• TABLE OF CONTENTS
HIDE
 Front Cover
 Front Matter
 Half Title
 Frontispiece
 Title Page
 A christmas tree fairy
 The mistletoe bough
 Polly, put the kettle on
 A rough sketch
 Will you try
 A mouse tale
 A moral
 Kitty
 The evening star
 "O river," said the children
 Robin robin redbreast
 The daily news
 Jingles
 Cats cradle
 The gardener's daughter
 Saddle me
 Two doves (picture)
 Peace and war
 Dolly's bath (picture)
 The quarrel (picture)
 Back Cover






Title: A Christmas tree fairy
CITATION PAGE TURNER PAGE IMAGE
Full Citation
STANDARD VIEW MARC VIEW
Permanent Link: http://ufdc.ufl.edu/UF00053412/00001
 Material Information
Title: A Christmas tree fairy
Physical Description: 32 p. : ill. (some col.) ; 24 cm.
Language: English
Creator: Mack, Robert Ellice
Mack, Lizzie (Lawson) ( Author, Illustrator )
Griffith, Farran, Okeden & Welsh ( Publisher )
Publisher: Griffith, Farran, Okeden & Welsh
Place of Publication: London
Publication Date: [1888]
 Subjects
Subject: Children -- Conduct of life -- Juvenile poetry   ( lcsh )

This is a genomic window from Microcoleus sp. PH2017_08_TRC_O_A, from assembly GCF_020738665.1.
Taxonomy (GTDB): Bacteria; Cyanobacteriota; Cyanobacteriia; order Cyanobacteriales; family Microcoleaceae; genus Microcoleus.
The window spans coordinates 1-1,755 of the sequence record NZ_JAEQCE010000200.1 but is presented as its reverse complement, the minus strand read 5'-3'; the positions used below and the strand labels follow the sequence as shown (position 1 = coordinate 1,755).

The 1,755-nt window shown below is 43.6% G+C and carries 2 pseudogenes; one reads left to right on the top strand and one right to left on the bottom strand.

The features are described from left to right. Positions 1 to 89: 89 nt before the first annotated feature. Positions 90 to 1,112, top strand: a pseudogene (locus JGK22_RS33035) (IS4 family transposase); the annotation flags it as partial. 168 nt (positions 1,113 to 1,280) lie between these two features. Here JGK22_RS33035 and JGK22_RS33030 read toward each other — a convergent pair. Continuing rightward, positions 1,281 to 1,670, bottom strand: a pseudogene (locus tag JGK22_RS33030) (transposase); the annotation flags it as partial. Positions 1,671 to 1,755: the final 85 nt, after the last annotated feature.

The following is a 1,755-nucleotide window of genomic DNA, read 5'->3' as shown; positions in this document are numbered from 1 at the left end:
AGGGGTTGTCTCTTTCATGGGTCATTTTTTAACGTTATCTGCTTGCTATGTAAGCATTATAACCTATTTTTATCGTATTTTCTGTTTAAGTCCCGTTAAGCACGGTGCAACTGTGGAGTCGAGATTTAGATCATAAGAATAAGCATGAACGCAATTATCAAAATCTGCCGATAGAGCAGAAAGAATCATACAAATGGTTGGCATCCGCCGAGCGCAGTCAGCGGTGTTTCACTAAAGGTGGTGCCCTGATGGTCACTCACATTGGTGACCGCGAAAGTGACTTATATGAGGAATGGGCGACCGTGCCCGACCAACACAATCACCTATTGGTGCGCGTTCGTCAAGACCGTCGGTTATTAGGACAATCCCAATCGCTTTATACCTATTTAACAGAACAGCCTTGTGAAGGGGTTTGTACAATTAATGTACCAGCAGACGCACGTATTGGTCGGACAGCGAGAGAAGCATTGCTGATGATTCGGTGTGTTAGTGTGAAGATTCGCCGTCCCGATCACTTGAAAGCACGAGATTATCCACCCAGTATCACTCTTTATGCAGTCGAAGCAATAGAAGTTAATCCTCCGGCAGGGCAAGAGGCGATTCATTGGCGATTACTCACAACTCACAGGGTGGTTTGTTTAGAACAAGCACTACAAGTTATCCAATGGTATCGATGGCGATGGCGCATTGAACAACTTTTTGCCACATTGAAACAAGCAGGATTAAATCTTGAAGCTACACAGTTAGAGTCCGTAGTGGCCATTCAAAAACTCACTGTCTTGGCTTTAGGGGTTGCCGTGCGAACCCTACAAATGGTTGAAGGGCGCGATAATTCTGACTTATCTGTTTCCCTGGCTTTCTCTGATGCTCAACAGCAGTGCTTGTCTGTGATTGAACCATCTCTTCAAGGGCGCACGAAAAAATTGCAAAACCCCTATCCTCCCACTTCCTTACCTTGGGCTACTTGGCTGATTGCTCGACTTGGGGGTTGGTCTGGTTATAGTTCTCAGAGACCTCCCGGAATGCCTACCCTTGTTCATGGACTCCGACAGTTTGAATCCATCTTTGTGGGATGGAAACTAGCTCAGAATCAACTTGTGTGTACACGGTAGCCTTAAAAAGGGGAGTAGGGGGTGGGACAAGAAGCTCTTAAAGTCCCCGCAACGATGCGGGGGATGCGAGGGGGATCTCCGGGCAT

Conduct of life -- Juvenile poetry   ( lcsh )
Christmas -- Juvenile poetry   ( lcsh )
Fairies -- Juvenile poetry   ( lcsh )
Children's stories   ( lcsh )
Children's stories -- 1888   ( lcsh )
Genre: Children's stories   ( lcsh )
novel   ( marcgt )
Spatial Coverage: England -- London
 Notes
Statement of Responsibility: by Lizzie Mack and Robert Ellice Mack.
General Note: Illustrations by L. M. Mack.
General Note: Baldwin Library copy has 28 p.: lacks 4?
Funding: Preservation and Access for American and British Children's Literature, 1870-1889 (NEH PA-50860-00).
 Record Information
Bibliographic ID: UF00053412
Volume ID: VID00001
Source Institution: University of Florida
Holding Location: Baldwin Library of Historical Children's Literature in the Department of Special Collections and Area Studies, George A. Smathers Libraries, University of Florida
Rights Management: All rights reserved, Board of Trustees of the University of Florida.
Resource Identifier: aleph - 002224148
notis - ALG4409
oclc - 05887463

Table of Contents